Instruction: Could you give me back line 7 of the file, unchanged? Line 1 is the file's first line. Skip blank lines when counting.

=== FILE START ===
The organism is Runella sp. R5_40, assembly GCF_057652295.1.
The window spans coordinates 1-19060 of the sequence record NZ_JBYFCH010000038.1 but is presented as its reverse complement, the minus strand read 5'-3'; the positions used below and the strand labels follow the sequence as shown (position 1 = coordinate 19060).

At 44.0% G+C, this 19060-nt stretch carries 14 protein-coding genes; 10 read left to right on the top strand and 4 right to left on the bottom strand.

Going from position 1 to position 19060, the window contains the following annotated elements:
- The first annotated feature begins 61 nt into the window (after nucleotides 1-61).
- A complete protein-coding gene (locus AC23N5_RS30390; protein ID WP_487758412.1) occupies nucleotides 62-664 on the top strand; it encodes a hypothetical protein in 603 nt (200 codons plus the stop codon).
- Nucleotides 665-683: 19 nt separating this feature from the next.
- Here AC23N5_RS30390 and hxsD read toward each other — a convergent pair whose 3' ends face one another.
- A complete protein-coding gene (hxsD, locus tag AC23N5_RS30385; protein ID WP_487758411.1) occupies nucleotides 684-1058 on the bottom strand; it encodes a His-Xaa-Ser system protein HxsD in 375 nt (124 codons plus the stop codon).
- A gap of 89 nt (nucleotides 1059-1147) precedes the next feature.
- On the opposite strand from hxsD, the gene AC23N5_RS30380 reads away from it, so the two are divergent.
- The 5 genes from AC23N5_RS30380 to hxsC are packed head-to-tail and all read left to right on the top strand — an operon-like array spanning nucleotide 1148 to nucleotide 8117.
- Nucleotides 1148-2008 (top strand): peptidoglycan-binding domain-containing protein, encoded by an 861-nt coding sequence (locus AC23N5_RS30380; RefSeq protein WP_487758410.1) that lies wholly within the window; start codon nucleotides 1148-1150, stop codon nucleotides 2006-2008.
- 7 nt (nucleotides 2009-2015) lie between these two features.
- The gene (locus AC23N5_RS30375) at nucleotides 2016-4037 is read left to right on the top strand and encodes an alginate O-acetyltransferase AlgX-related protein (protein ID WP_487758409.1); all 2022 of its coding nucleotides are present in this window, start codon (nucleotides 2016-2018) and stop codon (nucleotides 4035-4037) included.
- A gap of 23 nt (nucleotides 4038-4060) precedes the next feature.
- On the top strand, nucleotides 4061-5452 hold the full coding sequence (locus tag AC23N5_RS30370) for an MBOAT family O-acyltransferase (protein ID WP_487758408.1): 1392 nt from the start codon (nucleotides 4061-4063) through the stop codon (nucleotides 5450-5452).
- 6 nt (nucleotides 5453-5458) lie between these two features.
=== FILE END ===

- Nucleotides 665-683: 19 nt separating this feature from the next.